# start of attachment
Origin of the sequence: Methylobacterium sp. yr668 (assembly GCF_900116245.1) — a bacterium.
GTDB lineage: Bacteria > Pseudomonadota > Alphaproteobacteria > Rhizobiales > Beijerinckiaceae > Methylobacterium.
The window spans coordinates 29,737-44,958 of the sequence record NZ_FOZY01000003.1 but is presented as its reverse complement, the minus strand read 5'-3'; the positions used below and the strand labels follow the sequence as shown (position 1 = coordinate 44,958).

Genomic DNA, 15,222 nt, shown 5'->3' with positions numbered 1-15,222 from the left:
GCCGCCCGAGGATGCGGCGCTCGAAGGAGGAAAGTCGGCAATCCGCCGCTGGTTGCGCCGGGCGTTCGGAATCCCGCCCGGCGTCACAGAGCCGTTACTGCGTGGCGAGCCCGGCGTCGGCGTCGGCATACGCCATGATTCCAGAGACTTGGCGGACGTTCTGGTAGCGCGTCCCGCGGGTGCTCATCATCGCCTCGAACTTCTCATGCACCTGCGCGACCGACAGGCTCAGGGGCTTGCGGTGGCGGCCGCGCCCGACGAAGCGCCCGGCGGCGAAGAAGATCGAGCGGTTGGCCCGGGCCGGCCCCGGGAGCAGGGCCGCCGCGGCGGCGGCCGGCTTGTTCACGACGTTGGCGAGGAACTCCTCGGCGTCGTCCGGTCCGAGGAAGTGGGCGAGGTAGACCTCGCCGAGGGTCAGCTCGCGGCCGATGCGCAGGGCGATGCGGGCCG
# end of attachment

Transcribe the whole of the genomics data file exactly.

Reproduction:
Origin of the sequence: Methylobacterium sp. yr668 (assembly GCF_900116245.1) — a bacterium.
GTDB lineage: Bacteria > Pseudomonadota > Alphaproteobacteria > Rhizobiales > Beijerinckiaceae > Methylobacterium.
The window spans coordinates 29,737-44,958 of the sequence record NZ_FOZY01000003.1 but is presented as its reverse complement, the minus strand read 5'-3'; the positions used below and the strand labels follow the sequence as shown (position 1 = coordinate 44,958).

Genomic DNA, 15,222 nt, shown 5'->3' with positions numbered 1-15,222 from the left:
GCCGCCCGAGGATGCGGCGCTCGAAGGAGGAAAGTCGGCAATCCGCCGCTGGTTGCGCCGGGCGTTCGGAATCCCGCCCGGCGTCACAGAGCCGTTACTGCGTGGCGAGCCCGGCGTCGGCGTCGGCATACGCCATGATTCCAGAGACTTGGCGGACGTTCTGGTAGCGCGTCCCGCGGGTGCTCATCATCGCCTCGAACTTCTCATGCACCTGCGCGACCGACAGGCTCAGGGGCTTGCGGTGGCGGCCGCGCCCGACGAAGCGCCCGGCGGCGAAGAAGATCGAGCGGTTGGCCCGGGCCGGCCCCGGGAGCAGGGCCGCCGCGGCGGCGGCCGGCTTGTTCACGACGTTGGCGAGGAACTCCTCGGCGTCGTCCGGTCCGAGGAAGTGGGCGAGGTAGACCTCGCCGAGGGTCAGCTCGCGGCCGATGCGCAGGGCGATGCGGGCCG